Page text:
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6 Simple Life Lessons To Be Learned From Spoon Theory

6 Simple Life Lessons To Be Learned From Spoon Theory

If you’re like most people you’ve probably found yourself repeating that there aren’t enough hours in the day. But what if when you woke up every morning you had fewer to work with than everyone else? What if instead of 24 hours you had only 12 Or 16? How would you compartmentalize your day? What would you prioritize and what would you set aside?

What if time wasn’t an issue but the time-saving tools available to you were? I’m not talking about smartphones, tablets, and the other electronic devices that simplify tasks, I’m talking about your own body. Imagine going about your day—cooking breakfast, driving to work, sending emails—with only one hand or without the ability to see or hear. There might be as many hours in the day for you as for everyone else but you suddenly feel like you need twice as many, because every task you complete (major or minor) takes twice as long.

As impossible as it might seem, millions of people living with chronic illness or disability cope with these challenges every day. As a person with a visual impairment I often find myself struggling to explain the daily challenges that living with a disability present in a way that doesn’t evoke pity. Instead I aim to educate and motivate others to face their own challenges, because to suggest that so-called able-bodied, healthy people don’t face challenges is unfair. However the key I’ve learned is perspective. It could be worse: you could be dead.

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Recently several friends and I were discussing the day-to-day challenges of living with a disability or chronic illness: from the minor inconvenience of asking a friend to drive you to the grocery store, to the sometimes incapacitating exhaustion that can make getting out of bed and brushing your teeth seem insurmountable. In reflecting on how to articulate these challenges, a friend helpfully directed me to Kristine Miserandino’s “Spoon Theory” article. Miserandino (who has Lupus) created Spoon Theory to describe the way that people with chronic illness or disability have to measure out the energy it takes for them to function. The idea struck her one night while at a diner with a college friend, when her friend suddenly asked her what it was really like to live with Lupus. Miserandino grabbed up all of the spoons on the table, handed them to her friend and directed her to imagine beginning the day with a certain number of spoons (twelve in this case). As she listed the tasks she performed each day (from dressing for work to cooking dinner) Miserandino took away one spoon. The game became a useful way for Miserandino to walk people through the myriad of obstacles she faces daily. Spoon Theory has become shorthand in the discourse to express the overwhelming exhaustion and frustration of running low on energy. “I don’t have enough spoons” can mean anything from “I’m too tired to cook” to “do I really have to get out of bed today?”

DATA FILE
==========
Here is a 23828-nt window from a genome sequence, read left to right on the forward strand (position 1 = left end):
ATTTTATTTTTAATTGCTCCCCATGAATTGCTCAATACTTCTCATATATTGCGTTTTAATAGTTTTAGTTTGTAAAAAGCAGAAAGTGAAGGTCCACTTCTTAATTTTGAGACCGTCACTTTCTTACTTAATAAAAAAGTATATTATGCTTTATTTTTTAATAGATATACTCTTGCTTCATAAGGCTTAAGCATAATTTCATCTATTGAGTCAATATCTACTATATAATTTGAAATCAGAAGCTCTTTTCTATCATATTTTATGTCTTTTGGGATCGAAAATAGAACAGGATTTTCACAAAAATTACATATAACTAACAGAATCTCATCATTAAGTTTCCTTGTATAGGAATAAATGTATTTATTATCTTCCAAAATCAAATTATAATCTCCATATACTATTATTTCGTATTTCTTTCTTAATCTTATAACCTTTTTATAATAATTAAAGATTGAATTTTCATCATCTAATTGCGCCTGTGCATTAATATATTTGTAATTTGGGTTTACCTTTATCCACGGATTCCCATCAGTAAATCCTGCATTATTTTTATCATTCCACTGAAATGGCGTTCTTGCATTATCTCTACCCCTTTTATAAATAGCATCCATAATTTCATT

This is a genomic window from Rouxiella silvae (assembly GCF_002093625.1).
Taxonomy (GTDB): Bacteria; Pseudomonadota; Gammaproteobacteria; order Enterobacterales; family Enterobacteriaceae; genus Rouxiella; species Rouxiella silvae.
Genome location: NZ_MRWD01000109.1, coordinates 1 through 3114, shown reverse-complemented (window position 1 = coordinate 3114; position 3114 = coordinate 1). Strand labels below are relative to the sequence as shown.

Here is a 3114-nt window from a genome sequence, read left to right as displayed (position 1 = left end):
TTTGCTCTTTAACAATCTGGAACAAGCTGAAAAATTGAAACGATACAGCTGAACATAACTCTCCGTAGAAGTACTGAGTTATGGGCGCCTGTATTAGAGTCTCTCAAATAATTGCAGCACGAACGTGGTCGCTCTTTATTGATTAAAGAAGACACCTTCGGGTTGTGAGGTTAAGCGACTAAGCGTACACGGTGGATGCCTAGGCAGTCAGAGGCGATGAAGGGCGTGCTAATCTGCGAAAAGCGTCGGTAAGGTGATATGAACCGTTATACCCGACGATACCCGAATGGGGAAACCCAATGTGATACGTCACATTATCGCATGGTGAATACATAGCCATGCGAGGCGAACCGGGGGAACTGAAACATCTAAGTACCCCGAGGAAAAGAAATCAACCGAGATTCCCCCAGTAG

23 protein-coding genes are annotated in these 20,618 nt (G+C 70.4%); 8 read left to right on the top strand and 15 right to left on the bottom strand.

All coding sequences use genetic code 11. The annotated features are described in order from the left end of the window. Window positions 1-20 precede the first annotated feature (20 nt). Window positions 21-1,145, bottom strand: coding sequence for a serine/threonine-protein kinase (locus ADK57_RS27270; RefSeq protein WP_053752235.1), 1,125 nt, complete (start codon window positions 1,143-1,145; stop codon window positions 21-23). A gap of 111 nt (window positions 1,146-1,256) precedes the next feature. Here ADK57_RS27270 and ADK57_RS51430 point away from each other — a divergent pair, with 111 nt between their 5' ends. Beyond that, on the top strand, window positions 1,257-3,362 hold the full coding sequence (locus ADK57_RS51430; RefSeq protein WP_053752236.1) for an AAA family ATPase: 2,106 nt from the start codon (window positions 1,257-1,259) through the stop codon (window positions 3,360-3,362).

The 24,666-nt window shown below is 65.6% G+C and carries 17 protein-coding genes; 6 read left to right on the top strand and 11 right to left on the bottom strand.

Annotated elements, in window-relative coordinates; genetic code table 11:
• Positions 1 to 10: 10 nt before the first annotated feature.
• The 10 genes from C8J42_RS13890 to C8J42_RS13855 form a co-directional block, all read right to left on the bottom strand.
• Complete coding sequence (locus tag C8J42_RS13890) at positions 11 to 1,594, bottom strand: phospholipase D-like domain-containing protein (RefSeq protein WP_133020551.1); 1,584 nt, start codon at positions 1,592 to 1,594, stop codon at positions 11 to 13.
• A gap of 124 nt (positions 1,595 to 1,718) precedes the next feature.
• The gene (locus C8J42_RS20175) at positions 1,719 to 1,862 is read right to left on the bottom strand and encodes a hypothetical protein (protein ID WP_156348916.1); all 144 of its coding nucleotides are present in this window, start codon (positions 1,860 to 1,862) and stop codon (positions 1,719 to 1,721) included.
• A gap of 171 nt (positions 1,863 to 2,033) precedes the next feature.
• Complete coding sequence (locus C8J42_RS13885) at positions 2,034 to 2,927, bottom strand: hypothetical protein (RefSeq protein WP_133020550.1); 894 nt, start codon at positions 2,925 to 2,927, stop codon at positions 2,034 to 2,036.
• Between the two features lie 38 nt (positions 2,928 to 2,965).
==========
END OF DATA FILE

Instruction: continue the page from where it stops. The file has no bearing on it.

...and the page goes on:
As I read Miserandino’s article I started thinking about how transferable Spoon Theory can be for anyone because it speaks to the importance of prioritizing life’s responsibilities and placing things in a practical perspective when the to-do list seems intimidatingly long. Here are six simple things Spoon Theory can teach us about the role that mindfulness plays in taking each day as it comes.

1. You can’t do everything: deal with it

In a world where smartphones, tablets, and digital assistants allow us to schedule every moment of our days, we’ve created an illusion of endless opportunity. Nothing gives me a thrill more than ticking off an item in my iPhone’s to-do list – but more often than not, I’m still left lying in bed frowning at the boxes still unticked. Part of this has to do with the practical reality of living with a disability; certain things just take twice as long. A fifteen-minute run to the grocery store might turn into a two-hour long adventure depending on public transit, cabs, and friends with licenses. This doesn’t stop me from filling my daily diary with a list of items that would make even Wonder Woman run for the nearest mountain retreat. I always wake up thinking I’ll have time to clean my house, run errands, work both of my jobs, solve the problem of world hunger, cure Ebola, and cook a meatloaf. The truth is even the most active, able-bodied, time-efficient person still winds up with the same number of hours in a day as anyone, and everyone needs to pause and recharge occasionally when we run out of spoons. Learn a lesson from T.S. Eliot: Measure your life in coffee spoons, not ice-cream scoops. Take time for yourself and